Tomorrow will mark the beginning of the end to the stamp duty holiday. Right now, the duty has to be paid only for the amount paid over £500,000 for a property. Come 1 July, however, and this amount will be halved, so buyers will have to pay a higher amount of stamp duty.
This could begin to dent the real estate market that has been on fire since last year. House prices have touched all-time highs as buyers rushed to take advantage of the relaxation. However, because it is not a sudden stop but a gradual withdrawal, the impact on the property market may be gradual.
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Real estate is supported
It is also possible that the impact will be partly negated as the economy starts booming later in the year. It is yet to bounce back like the forecasters predict. But especially as the last bit of the lockdown ends next month, I reckon that the UK economy could start seeing higher growth. Since higher growth often goes hand-in-hand with rising incomes, residential real estate can remain coveted. Besides this, UK’s households have saved more of their incomes than ever before, which has put them in a good place to plan for potentially big purchases.
Also, other supportive policy measures are still in place. For instance, the mortgage guarantee scheme is open until December 2022. The scheme allows first-time home buyers to access loans even with a deposit of 5% of the house value.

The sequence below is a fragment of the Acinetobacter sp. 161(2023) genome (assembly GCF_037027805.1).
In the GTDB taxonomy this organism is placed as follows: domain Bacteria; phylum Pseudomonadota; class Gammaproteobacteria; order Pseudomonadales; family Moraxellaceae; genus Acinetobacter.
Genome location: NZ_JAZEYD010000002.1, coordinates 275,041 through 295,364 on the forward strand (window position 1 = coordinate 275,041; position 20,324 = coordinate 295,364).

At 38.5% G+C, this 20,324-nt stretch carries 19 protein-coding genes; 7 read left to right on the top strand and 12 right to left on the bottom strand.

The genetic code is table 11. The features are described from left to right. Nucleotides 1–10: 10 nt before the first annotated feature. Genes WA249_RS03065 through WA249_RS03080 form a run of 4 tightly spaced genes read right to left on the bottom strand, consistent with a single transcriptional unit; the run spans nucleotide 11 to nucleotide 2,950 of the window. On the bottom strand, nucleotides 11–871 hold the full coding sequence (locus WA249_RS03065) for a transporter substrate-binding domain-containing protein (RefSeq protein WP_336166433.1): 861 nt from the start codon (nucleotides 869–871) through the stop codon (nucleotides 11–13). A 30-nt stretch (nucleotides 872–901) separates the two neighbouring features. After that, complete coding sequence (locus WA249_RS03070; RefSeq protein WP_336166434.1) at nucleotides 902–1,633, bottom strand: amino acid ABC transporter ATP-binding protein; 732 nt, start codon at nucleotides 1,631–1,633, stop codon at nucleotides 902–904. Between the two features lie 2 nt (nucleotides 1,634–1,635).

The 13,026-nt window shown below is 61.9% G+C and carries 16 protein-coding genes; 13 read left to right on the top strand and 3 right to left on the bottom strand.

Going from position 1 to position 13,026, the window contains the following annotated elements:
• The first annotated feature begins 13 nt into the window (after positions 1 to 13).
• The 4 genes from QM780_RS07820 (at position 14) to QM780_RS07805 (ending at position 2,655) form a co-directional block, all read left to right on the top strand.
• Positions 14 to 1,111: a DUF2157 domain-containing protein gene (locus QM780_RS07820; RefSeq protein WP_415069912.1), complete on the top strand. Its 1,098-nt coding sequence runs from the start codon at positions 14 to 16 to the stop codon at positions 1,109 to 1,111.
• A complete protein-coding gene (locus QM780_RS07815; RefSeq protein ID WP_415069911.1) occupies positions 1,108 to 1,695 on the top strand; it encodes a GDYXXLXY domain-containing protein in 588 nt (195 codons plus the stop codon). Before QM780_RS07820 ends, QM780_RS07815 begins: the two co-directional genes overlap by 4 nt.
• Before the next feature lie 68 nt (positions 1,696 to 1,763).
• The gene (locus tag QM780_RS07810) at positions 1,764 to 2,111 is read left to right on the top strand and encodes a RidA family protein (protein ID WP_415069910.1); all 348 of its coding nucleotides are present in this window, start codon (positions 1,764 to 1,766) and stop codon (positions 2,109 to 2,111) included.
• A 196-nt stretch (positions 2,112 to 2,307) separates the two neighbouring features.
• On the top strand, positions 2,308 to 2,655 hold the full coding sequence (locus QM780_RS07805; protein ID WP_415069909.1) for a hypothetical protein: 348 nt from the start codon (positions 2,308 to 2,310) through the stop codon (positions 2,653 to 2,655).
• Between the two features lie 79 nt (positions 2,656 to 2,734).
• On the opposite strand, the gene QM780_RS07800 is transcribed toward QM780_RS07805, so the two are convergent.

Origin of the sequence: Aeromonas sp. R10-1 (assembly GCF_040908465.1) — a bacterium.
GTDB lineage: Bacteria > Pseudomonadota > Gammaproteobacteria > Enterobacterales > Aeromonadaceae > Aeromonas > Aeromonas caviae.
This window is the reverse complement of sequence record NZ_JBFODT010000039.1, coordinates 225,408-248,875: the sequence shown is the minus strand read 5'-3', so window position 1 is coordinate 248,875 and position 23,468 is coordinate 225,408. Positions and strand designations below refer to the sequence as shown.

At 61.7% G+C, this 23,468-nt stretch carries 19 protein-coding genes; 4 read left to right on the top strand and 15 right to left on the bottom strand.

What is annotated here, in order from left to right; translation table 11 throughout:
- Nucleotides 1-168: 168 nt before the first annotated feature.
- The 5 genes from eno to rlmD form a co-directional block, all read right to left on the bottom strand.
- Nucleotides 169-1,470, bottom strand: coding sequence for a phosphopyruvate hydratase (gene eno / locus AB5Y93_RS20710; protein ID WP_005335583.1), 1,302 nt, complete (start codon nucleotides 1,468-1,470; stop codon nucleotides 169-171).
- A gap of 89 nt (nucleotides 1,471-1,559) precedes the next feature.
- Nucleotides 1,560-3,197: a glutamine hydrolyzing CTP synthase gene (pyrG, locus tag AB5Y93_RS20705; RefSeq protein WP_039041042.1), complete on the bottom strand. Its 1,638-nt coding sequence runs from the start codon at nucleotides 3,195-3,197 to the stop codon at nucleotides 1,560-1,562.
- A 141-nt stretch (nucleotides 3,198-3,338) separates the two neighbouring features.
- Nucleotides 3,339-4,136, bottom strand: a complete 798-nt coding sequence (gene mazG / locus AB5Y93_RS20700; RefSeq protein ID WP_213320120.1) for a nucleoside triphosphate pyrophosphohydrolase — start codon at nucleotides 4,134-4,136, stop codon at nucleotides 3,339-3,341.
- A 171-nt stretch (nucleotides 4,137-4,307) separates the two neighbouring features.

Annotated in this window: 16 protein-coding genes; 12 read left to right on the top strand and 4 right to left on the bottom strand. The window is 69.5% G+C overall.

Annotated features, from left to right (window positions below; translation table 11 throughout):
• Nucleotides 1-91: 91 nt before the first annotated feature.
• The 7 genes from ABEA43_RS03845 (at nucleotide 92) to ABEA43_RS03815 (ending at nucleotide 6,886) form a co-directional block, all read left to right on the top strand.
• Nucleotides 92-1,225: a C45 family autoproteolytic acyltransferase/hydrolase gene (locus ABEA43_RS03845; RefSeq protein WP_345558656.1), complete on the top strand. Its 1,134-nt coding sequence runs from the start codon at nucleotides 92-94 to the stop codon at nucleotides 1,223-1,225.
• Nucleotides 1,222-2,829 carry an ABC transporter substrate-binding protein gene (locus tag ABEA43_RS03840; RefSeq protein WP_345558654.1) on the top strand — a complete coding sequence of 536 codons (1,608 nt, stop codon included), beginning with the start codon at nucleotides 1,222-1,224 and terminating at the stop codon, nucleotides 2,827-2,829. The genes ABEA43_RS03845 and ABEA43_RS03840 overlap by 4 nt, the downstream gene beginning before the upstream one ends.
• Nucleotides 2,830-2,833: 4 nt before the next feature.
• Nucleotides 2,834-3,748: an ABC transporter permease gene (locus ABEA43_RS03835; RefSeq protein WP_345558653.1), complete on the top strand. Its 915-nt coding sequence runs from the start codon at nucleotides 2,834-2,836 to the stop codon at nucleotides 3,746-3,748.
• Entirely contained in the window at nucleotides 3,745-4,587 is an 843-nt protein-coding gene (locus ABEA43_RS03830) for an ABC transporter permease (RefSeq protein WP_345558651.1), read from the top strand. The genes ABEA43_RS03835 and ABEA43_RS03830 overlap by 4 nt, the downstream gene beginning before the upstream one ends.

Moreover, interest rates are abysmally low. The Bank of England recently decided to keep interest rates unchanged at a low of 0.1% even though inflation has started inching up. Moreover, I think it is good news for property markets that the central bank does not think that the risk of inflation will be high over time, so we can expect interest rates to remain low. Of course individual banks can raise home loan rates, at their discretion. But in general, a low interest rate regime is positive for credit growth.
Strong performance by FTSE 100 property companies
Following from this, I am fairly confident that real estate stocks will be able to ride out any short-term fluctuations with relative ease. This is especially so since FTSE 100 house builders have reported strong demand recently.
I do have two concerns about the property markets, however. They will stay buoyant only if the promised economic growth plays out. If a continued pandemic keeps delaying it or if the post-pandemic state of the economy turns out to be worse than we imagine right now, the property market could take a nosedive.
There is little to suggest that will happen, however. It is more likely that property prices will see some softening in the near term. This could be an opportunity to buy as their share prices have risen quite a bit over the past year. But whether I buy during a dip or not, I reckon real estate stocks can make gains in the medium to long term.